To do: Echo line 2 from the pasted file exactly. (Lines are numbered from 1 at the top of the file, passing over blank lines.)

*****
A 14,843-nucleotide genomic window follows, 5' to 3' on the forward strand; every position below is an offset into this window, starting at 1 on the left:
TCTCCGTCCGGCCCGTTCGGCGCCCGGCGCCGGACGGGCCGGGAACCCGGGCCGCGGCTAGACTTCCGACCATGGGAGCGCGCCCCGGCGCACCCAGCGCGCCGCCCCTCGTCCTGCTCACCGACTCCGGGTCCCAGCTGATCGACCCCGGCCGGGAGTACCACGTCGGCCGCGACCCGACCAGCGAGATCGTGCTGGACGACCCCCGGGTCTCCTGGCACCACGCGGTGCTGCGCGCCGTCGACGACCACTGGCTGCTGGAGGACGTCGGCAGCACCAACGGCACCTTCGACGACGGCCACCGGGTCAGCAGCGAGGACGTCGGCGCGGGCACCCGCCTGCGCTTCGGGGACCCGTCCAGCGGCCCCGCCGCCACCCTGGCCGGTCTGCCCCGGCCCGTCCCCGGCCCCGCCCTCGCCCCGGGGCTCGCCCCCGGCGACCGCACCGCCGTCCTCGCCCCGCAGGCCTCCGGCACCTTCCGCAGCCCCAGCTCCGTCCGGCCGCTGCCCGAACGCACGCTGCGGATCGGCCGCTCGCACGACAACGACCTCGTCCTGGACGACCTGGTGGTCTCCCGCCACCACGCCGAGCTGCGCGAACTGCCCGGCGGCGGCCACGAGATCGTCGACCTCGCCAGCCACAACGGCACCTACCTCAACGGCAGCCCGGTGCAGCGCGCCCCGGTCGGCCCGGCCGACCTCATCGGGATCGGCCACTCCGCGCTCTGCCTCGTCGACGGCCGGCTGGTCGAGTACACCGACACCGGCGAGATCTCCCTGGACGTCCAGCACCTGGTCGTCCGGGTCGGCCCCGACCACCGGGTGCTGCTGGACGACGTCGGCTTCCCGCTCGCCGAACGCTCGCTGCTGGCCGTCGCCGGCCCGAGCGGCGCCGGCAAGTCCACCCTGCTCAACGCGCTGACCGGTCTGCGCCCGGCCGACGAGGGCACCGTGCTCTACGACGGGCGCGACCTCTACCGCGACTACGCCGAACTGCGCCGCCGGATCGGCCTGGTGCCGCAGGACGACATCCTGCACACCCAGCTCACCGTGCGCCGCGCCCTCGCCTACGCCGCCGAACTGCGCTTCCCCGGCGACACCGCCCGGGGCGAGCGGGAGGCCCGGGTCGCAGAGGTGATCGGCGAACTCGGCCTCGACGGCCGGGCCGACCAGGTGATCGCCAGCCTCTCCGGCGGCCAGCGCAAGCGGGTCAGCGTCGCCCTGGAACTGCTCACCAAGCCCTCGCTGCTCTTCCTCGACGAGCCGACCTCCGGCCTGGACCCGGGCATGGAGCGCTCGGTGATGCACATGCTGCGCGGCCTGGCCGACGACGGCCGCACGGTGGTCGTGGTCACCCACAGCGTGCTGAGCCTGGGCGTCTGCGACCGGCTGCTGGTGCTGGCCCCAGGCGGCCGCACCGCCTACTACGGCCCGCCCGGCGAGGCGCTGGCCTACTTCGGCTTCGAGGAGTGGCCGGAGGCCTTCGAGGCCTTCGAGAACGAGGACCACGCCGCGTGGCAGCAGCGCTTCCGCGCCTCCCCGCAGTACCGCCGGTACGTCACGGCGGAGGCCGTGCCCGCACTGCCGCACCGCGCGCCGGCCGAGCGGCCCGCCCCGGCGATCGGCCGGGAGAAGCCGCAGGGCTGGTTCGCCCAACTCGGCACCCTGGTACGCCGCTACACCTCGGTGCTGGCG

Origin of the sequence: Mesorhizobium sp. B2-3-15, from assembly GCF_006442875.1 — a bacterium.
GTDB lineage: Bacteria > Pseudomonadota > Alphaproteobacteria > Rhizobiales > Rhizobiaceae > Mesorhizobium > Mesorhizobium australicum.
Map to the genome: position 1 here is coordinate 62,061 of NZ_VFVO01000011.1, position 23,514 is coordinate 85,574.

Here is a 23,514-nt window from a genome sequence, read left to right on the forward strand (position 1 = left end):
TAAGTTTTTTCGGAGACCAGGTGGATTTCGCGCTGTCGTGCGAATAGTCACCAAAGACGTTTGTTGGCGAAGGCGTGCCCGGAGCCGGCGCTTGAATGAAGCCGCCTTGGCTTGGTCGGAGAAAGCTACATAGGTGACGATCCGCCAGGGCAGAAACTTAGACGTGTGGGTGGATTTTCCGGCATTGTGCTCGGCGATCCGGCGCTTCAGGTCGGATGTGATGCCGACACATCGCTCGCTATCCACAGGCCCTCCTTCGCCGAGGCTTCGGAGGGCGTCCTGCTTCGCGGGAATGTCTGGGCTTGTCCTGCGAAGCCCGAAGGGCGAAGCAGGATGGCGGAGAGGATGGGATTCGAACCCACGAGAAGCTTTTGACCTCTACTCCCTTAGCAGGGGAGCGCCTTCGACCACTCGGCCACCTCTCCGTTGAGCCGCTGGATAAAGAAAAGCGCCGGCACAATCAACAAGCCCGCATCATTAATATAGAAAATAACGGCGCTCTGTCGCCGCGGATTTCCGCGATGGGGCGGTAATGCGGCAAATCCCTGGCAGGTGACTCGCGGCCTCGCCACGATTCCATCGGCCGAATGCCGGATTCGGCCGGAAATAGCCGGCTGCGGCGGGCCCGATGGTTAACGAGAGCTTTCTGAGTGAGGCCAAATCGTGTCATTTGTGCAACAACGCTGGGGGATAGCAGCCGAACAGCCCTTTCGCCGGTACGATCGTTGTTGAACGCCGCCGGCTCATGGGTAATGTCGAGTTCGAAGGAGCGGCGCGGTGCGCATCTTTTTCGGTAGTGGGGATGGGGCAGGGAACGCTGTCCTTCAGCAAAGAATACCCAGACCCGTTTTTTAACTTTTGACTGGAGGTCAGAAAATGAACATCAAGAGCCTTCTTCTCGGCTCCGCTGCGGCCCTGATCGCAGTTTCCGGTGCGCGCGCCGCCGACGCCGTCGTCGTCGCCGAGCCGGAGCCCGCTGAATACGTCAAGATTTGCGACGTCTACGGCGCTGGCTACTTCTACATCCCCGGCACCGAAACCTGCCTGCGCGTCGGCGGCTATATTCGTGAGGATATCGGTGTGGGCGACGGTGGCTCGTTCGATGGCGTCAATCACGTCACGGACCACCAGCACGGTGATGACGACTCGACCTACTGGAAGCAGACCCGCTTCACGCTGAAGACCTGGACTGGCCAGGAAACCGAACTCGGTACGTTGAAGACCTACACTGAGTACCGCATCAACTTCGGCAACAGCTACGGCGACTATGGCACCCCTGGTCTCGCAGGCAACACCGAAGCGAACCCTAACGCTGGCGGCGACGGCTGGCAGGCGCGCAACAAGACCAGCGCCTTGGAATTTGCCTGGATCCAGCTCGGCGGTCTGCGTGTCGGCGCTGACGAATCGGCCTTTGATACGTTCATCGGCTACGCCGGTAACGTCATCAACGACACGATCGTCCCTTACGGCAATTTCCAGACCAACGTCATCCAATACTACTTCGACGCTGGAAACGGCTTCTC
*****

TCTCCGTCCGGCCCGTTCGGCGCCCGGCGCCGGACGGGCCGGGAACCCGGGCCGCGGCTAGACTTCCGACCATGGGAGCGCGCCCCGGCGCACCCAGCGCGCCGCCCCTCGTCCTGCTCACCGACTCCGGGTCCCAGCTGATCGACCCCGGCCGGGAGTACCACGTCGGCCGCGACCCGACCAGCGAGATCGTGCTGGACGACCCCCGGGTCTCCTGGCACCACGCGGTGCTGCGCGCCGTCGACGACCACTGGCTGCTGGAGGACGTCGGCAGCACCAACGGCACCTTCGACGACGGCCACCGGGTCAGCAGCGAGGACGTCGGCGCGGGCACCCGCCTGCGCTTCGGGGACCCGTCCAGCGGCCCCGCCGCCACCCTGGCCGGTCTGCCCCGGCCCGTCCCCGGCCCCGCCCTCGCCCCGGGGCTCGCCCCCGGCGACCGCACCGCCGTCCTCGCCCCGCAGGCCTCCGGCACCTTCCGCAGCCCCAGCTCCGTCCGGCCGCTGCCCGAACGCACGCTGCGGATCGGCCGCTCGCACGACAACGACCTCGTCCTGGACGACCTGGTGGTCTCCCGCCACCACGCCGAGCTGCGCGAACTGCCCGGCGGCGGCCACGAGATCGTCGACCTCGCCAGCCACAACGGCACCTACCTCAACGGCAGCCCGGTGCAGCGCGCCCCGGTCGGCCCGGCCGACCTCATCGGGATCGGCCACTCCGCGCTCTGCCTCGTCGACGGCCGGCTGGTCGAGTACACCGACACCGGCGAGATCTCCCTGGACGTCCAGCACCTGGTCGTCCGGGTCGGCCCCGACCACCGGGTGCTGCTGGACGACGTCGGCTTCCCGCTCGCCGAACGCTCGCTGCTGGCCGTCGCCGGCCCGAGCGGCGCCGGCAAGTCCACCCTGCTCAACGCGCTGACCGGTCTGCGCCCGGCCGACGAGGGCACCGTGCTCTACGACGGGCGCGACCTCTACCGCGACTACGCCGAACTGCGCCGCCGGATCGGCCTGGTGCCGCAGGACGACATCCTGCACACCCAGCTCACCGTGCGCCGCGCCCTCGCCTACGCCGCCGAACTGCGCTTCCCCGGCGACACCGCCCGGGGCGAGCGGGAGGCCCGGGTCGCAGAGGTGATCGGCGAACTCGGCCTCGACGGCCGGGCCGACCAGGTGATCGCCAGCCTCTCCGGCGGCCAGCGCAAGCGGGTCAGCGTCGCCCTGGAACTGCTCACCAAGCCCTCGCTGCTCTTCCTCGACGAGCCGACCTCCGGCCTGGACCCGGGCATGGAGCGCTCGGTGATGCACATGCTGCGCGGCCTGGCCGACGACGGCCGCACGGTGGTCGTGGTCACCCACAGCGTGCTGAGCCTGGGCGTCTGCGACCGGCTGCTGGTGCTGGCCCCAGGCGGCCGCACCGCCTACTACGGCCCGCCCGGCGAGGCGCTGGCCTACTTCGGCTTCGAGGAGTGGCCGGAGGCCTTCGAGGCCTTCGAGAACGAGGACCACGCCGCGTGGCAGCAGCGCTTCCGCGCCTCCCCGCAGTACCGCCGGTACGTCACGGCGGAGGCCGTGCCCGCACTGCCGCACCGCGCGCCGGCCGAGCGGCCCGCCCCGGCGATCGGCCGGGAGAAGCCGCAGGGCTGGTTCGCCCAACTCGGCACCCTGGTACGCCGCTACACCTCGGTGCTGGCG